The Only Knot You Need To Know
This uni-knot system enables you to learn just one simple knot and adapt it to virtually any need--everything from tying a hook to attaching line to your reel.
Not only is this system the first and only unified approach to knot tying, but it also provides excellent knot strength in most applications. Moreover, the strength of the uni-knot isn't diminished when the line is pulled with a jerk, rather than with steady pressure. Some knots, which test at more than 90 percent on a steady pull, will break at 50 or 60 percent if subjected to severe and sudden jolts--such as might be administered by a big fish surging boatside.
The knot-tying expert will simply add the uni-knot system to his inventory, using elements of it for particular applications, and other knots, at times, for certain specialties. For fishermen looking for the easiest way to handle their knot needs, though, the uni-knot system is the only knot they really need to learn.
The uni system works well with braided lines as well as with monofilament, and it's by far the best way to tie high-strength and small-diameter braided lines.
Learning The System
The one knot requirement basic to all fishing is tying a line to the eye of a hook or swivel. Familiarize yourself with the simple procedure of using the uni-knot for this purpose, and other uni-knot applications are easy.
First, run the line through the eye of the hook for several inches. Turn the end back toward the eye to form a circle as shown in illustration #1. With thumb and finger of the left hand, grasp both strands of line and the crossing strand in a single grip at the point marked just forward of the hook. Now, make six turns with the end around both strands of line and through the circle, as in illustration #2.
Maintaining the same grip with the left hand, pull on the end of the line in the direction shown by the arrow until all the wraps are snugged tight and close together. Snugging down tightly at this stage is essential for maximum knot strength. If you make six turns and snug the knot tightly, you'll get most of the line strength.
Finally, slide the finished knot tight against the eye of the hook by dropping the tag end and pulling solely on the standing part of the line as shown by the arrow in illustration #3. The excess end can be trimmed flush with the knot after final positioning, as shown in illustration #4.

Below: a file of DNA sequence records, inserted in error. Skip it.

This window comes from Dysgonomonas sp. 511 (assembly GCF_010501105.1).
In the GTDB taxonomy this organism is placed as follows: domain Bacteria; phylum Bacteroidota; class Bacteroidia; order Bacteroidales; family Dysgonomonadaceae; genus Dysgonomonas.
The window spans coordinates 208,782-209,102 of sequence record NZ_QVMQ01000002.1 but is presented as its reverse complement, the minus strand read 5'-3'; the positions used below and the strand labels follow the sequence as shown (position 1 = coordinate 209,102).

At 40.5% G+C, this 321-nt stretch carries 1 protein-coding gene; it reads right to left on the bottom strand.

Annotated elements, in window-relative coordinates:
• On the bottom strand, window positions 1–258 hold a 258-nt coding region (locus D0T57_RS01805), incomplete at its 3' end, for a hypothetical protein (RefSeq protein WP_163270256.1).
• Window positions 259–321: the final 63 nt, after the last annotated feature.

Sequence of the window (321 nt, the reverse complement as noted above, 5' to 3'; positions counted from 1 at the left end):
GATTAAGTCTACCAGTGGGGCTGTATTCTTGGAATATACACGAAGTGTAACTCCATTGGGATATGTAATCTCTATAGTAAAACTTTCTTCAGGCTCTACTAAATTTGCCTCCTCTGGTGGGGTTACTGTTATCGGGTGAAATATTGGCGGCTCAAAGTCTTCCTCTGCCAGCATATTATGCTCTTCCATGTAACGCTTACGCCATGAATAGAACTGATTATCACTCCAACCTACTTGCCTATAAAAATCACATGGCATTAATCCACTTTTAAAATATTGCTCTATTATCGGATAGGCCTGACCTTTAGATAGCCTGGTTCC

It takes just one slight variation to transform the hook tie into a loop arrangement, which provides more bait movement, especially with livebaits.
Instead of sliding the finished knot all the way to the eye, just slide it to the size loop desired. Then, gripping the loop just forward of the hook eye, take hold of the tag end with pliers, as shown in illustration #5, and pull firmly. This locks the uni-knot around the standing line or leader. If it slides down at all, it will be under heavy pressure.
Line To Line
Attaching lines is done the same way as tying line to hook. Compare illustrations #1 and #6 . Notice that you handle things the same way, even though the two parallel strands involved are from different pieces of line, rather than from the same piece doubled back.
The procedure is simply to form the uni-knot circle with line A around line B, going through six times and pulling down as in illustration #7. Once the knot is formed and tightened (illustration #8), reverse the lines and tie another uni-knot with line B around line A. After the two knots are finished, pull on the two main strands of line, as indicated by arrows in illustration #9, to slide the two knots together. Trim excess ends.
This application replaces the blood knot, which is one of the most unwieldy knots to handle. Breaking strength of this tie is less than 100 percent, but over 90 percent and consistently stronger than the blood knot. It can be increased to 100 percent if you double both strands of line before tying the pair of uni-knots, but the single tie is strong enough for most applications.
Snelling A Hook
Snelling is a snap with the uni-knot. Thread line through the hook eye, pulling through at least six inches. Form the familiar uni circle and hold it tight against the hook shank with thumb and finger. Make several turns (four or five are enough) around the shank and through the circle. Pull on the tag end to draw the knot roughly closed. Finish by holding the standing line in one hand, the hook in the other, and pulling in opposite directions.
To affix line to a baitcasting reel, pass the end of the line around the spool, grasp the tag end and the standing line with thumb and finger of left hand, and tie a uni-knot. Trim the knot close, then pull gently on the standing line to snug the loop tight to the spool.
For a spinning reel spool, simply make a large loop in the end the line with a uni-knot, drop the loop over the spool, and draw up by pulling on the standing line. In either case, use only two or three wraps to form the uni-knot.
Vic Dunaway is a prolific writer and former editor of Florida Sportsman magazine.